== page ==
, which carries the subtitle In convertendo
, was commissioned for Paul E. Oakley’s birthday by his students from Hartt School. It is a beautiful piece that we found great pleasure in. It is a beautifuly nostalgic piece.
“As it was their conductor’s favourite psalm, a choir decided to commission this piece for him. The composition process went suspiciously quickly so I was hardly surprised by my colleague’s question, ‘Why is this piece so sad? It is about being freed from captivity , after all, isn’t it?! The thought that I had misread something (which, unfortunately, happens) scared me, so I read the psalm again, several times, carefully and in different languages that I understand a little: English, Italian, French, Romanian, Russian translations and of course, from turn of the century Pest, the excellent bilingual Torah. But, I could not help it, the first interpretation remained. Even today, the tone is the same – being freed is dreamlike. It is floating in time as well: it seems like a promise. As there are generational feelings, there are geographical as well. On this stretch of the map that we call, for lack of something better, Central-Eastern Europe, this psalm sounds this way (perhaps because we have experienced many liberations and they have gone through inflation).”
Ave maris stella (based on Pauli Diaconi‘s Hymnus ad Beatam Mariam Virginem) was completed in 1991. The Ars Nova Vocal Ensemble gave the first performance and revived the piece for this CD. They were again surprised by the lyric ‘Mary song‘ which emerged from the complexity of rolling melodies.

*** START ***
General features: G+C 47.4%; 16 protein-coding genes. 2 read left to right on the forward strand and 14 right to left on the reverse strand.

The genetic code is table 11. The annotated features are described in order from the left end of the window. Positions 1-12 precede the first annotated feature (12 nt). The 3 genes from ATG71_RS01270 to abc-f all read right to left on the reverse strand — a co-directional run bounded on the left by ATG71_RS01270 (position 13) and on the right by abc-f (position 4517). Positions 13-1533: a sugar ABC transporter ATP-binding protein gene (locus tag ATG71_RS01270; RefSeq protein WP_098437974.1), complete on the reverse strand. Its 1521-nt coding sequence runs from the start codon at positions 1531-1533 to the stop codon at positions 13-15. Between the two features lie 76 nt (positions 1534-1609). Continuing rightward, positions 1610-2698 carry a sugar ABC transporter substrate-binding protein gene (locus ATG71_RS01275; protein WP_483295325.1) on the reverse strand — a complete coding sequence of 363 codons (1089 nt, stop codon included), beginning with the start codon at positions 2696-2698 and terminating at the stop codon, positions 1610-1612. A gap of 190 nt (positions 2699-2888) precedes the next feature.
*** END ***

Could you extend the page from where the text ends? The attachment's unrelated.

“Here a form is born from a basic variation principle: a simple melody is heard about half a dozen times, with harmonic variations, basically that is it, no more. But the important feature of the piece is its melismatic character. I have been tempted by different methods of weaving musical lines from the beginning – it is consistant, knowing very well that a special feature of a choral piece has an enormous value when planning a choral programme.”
The peaceful, beautiful Amor sanctus contains several challanges despite being so short: maintianing the flowing unison of the female voices and securing the harmonic process despite the difficult, interrupting rests require subtle work.
“This is a very early motet of mine, maybe my third choral piece I composed, as far as I remember. In several places it is still rough, peculiar, unexpected. My career developed in such a way that I went from the earlier difficult music towards the easy. This is one of the more difficult pieces. (The idea that my earlier pieces are more interesting comes up over and over again. But it is impossible to sing them, I say, cursing).”
The hit song of the album is Daemon irrepit callidus (Anonymi Hungari – ‚Setteng az ördög‘ – affectus, in Jesum Super fragmentum). This was the first piece of the repertoire of the Ars Nova Vocal Ensemble and they were proud to have contributed to its success. It spread around the world extremely quickly after our performance. Its exciting, dynamic, virtuosic, demonic mood makes it irresistible.
“The text is an extract from the “Cantionale catholicum“ (the beginning of the original is “Vis tibi dicam“). This text was recorded in the printery of the great Transsylvanian place of pilgrimage, Csíksomlyó. (If anyone is surprised by the unintentional humour of the piece, they should remember that the Somlyó Franciscans, like other great teachers of the era, made brilliant Passion plays to educate people, where the devil himself was a humorous character given a sound beating, just to be on the safe side).”